Ross Douthat wants more American babies

Ladies, I don’t know if you’ve heard this yet, but we’re not pregnant enough.  know. Bananas… It’s the kind of thing that only a true, enlightened and thoughtful white man can say to us, with a straight face. And that man, is Ross Douthat:

In the eternally recurring debates about whether some rival great power will knock the United States off its global perch, there has always been one excellent reason to bet on a second American century: We have more babies than the competition… But that’s no longer a sure thing. American fertility plunged with the stock market in 2008, and it hasn’t recovered.

Oh? Is this some sort of joke, my dude? You gonna go all Handmaid’s Tale on a girl?

I mean, I have concerns too. With our population shifting demographically by the total number of non-white births, the electorate–and civilization itself!–is shifting. Declining marriage rates, single mothers just mucking up the whole system with their unruly children, women having careers and delaying marriage and child rearing and running off and having those abortions–these are just the kind of things that lead us to this kind of decay. I totally, totally get that. And! And! to boot, we didn’t re-elect or elect other white men to national offices to represent a family planning policy that would codify these beliefs. Oof, what were we thinking???

I may be alone on this one, but in the context of  a shifting electorate as evidenced by the exit polls of the 2012 election, I can’t help but note that while the US birth rate has dropped to its lowest rate in eight decades, this is hardly a cause for an alarmist in sheep’s clothing column that the entirety of American civilization is headed to decline because women aren’t knocked up enough. Not when there are so many other spectacular examples that we could really, really spend some time discussing and solving (read: prison industrial complex as an example among a multitude of examples.) 

Amanda Marcotte goes in pretty hard on Douthat, a worthy read, but I’d like to point you this particular point:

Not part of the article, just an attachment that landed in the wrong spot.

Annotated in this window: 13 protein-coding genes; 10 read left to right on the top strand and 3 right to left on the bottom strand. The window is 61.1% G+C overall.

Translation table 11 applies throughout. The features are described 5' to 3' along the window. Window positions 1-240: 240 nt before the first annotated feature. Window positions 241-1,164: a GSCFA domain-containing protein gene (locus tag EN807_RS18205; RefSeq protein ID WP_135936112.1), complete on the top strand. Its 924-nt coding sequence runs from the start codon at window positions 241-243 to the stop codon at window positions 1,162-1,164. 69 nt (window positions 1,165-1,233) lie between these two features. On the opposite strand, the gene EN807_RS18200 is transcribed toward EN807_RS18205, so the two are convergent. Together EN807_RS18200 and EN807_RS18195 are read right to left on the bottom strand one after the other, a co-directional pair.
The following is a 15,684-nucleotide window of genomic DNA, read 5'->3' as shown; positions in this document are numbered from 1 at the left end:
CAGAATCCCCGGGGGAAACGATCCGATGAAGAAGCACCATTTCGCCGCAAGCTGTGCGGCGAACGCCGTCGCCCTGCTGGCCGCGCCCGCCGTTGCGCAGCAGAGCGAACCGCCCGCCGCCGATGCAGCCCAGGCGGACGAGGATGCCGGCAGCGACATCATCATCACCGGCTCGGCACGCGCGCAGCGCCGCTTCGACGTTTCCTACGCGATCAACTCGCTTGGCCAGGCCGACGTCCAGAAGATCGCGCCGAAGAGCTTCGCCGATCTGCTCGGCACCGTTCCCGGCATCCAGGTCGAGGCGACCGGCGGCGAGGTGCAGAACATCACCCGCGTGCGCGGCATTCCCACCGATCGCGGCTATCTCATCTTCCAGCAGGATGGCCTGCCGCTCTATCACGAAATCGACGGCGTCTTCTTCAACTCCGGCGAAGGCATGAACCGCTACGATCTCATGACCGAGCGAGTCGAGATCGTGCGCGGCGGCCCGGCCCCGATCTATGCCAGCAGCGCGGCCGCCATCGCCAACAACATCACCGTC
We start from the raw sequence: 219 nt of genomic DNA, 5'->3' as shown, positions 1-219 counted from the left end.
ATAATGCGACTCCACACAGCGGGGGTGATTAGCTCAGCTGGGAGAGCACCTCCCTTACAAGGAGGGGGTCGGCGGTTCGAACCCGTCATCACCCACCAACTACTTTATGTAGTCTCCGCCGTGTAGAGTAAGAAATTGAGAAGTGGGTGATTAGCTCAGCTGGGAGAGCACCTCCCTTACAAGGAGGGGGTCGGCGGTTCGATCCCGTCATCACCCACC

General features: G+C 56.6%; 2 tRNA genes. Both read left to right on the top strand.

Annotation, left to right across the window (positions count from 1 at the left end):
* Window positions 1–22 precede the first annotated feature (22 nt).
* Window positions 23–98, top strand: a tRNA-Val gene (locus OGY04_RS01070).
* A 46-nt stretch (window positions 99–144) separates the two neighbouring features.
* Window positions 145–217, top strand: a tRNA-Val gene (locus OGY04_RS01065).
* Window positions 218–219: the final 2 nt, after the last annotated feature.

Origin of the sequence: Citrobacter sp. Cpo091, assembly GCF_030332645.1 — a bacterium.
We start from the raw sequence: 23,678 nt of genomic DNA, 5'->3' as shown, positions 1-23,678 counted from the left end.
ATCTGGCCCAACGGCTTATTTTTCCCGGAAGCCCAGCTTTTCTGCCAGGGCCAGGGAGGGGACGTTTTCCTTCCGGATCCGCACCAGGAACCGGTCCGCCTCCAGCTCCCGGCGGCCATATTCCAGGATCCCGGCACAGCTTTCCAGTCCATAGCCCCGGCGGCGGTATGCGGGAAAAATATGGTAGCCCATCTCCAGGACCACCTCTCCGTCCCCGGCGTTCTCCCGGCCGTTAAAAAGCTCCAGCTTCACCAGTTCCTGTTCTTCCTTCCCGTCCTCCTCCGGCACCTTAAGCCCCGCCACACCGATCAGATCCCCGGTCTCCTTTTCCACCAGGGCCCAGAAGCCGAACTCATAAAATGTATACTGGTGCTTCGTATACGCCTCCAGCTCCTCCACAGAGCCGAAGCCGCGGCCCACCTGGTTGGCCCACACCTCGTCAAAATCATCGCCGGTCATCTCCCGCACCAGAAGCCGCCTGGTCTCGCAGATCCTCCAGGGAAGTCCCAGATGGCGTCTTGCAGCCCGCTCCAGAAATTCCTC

Conservative men have always had an obsession with starting ‘em young and keeping ‘em knocked up, which protects a way of life these men have grown accustomed to: lotsa babymaking makes it difficult for women to compete with men economically, increasing female dependency on men while at the same time sticking it to liberals who worry about boring things like providing education and a clean environment to the children we do have.

Douthat offers:

Government’s power over fertility rates is limited, but not nonexistent. America has no real family policy to speak of at the moment, and the evidence from countries like Sweden and France suggests that reducing the ever-rising cost of having kids can help fertility rates rebound. Whether this means a more family-friendly tax code, a push for more flexible work hours, or an effort to reduce the cost of college, there’s clearly room for creative policy to make some difference.

Ross Douthat seems to be talking out of both sides of his mouth. The social democracies of Europe, the scourge of the conservative movement, now touted as an option to address our decline of American (read: white) baby births? That’s really interesting.

It’s also an oblique argument that he’s selling (and signaling) to the conservative white male base. It’s the most reasonable sounding thing in the world to say we should have more babies, when you consider arguments from the Paul Ryans and the Todd Akins of the world that say rape is a sound way to create new life, and when other conservative legislators want to argue that the legal definition of life should be determined by the pain sentience of fetuses. When you look at the conservative family policy we could have put in play on the national level, but didn’t, Douthat’s views sound so reasonable in comparison, right?

SYREETA MCFADDEN is a Brooklyn based writer, photographer and adjunct professor of English. Her writing has appeared in the New York Times, The Guardian, BuzzFeed, The Huffington Post, Religion Dispatches and Storyscape Journal. She is the managing editor of the online literary magazine, Union Station, and a co-curator of Poets in Unexpected Places. You can follow her on Twitter @reetamac.

Syreeta McFadden is a contributing opinion writer for The Guardian US and an editor of Union Station Magazine.

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